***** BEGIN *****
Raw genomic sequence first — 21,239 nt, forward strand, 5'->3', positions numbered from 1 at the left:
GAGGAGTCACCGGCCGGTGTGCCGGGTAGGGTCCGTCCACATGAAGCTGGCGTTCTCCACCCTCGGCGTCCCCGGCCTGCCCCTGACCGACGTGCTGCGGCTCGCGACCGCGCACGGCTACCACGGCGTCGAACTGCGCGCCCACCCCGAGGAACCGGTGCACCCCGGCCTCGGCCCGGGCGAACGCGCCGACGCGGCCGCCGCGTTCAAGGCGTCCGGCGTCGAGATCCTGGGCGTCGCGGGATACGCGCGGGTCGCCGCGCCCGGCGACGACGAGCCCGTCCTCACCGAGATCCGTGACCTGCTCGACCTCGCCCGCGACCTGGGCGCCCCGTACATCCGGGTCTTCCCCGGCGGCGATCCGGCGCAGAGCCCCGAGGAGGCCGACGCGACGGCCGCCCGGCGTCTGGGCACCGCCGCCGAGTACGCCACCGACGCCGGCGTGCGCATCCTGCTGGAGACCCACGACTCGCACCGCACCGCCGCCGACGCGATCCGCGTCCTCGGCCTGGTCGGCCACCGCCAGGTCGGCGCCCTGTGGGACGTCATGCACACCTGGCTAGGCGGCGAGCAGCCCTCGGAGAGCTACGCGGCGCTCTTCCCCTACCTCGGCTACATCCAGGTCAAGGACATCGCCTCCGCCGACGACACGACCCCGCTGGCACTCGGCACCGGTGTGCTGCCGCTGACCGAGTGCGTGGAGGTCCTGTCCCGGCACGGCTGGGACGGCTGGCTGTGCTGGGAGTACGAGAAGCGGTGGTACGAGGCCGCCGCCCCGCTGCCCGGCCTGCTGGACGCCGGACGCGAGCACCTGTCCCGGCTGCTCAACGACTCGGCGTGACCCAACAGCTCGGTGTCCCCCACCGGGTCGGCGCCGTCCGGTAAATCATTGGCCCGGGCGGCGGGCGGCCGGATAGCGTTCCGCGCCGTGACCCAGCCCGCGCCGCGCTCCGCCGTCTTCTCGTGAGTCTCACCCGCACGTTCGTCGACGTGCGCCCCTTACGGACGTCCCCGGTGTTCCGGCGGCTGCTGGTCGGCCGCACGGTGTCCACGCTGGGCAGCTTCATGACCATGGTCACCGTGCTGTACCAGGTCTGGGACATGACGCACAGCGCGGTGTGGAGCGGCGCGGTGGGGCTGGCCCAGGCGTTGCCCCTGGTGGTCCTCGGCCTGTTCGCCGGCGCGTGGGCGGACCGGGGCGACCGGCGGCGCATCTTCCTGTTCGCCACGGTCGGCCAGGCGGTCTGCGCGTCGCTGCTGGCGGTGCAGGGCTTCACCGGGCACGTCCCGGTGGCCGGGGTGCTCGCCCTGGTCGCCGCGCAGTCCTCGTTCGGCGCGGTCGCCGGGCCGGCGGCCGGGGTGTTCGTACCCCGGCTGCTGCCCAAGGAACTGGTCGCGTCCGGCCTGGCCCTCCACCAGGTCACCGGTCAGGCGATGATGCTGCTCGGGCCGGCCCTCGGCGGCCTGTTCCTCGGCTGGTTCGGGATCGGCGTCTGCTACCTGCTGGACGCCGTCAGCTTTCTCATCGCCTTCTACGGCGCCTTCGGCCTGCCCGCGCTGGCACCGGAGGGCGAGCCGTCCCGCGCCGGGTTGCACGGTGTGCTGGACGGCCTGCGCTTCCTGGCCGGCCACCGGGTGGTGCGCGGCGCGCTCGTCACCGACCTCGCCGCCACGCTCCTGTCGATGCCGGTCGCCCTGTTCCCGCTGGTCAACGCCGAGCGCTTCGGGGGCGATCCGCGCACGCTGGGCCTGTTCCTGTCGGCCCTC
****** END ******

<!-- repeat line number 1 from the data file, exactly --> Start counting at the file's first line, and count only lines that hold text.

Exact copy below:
Raw genomic sequence first — 21,239 nt, forward strand, 5'->3', positions numbered from 1 at the left: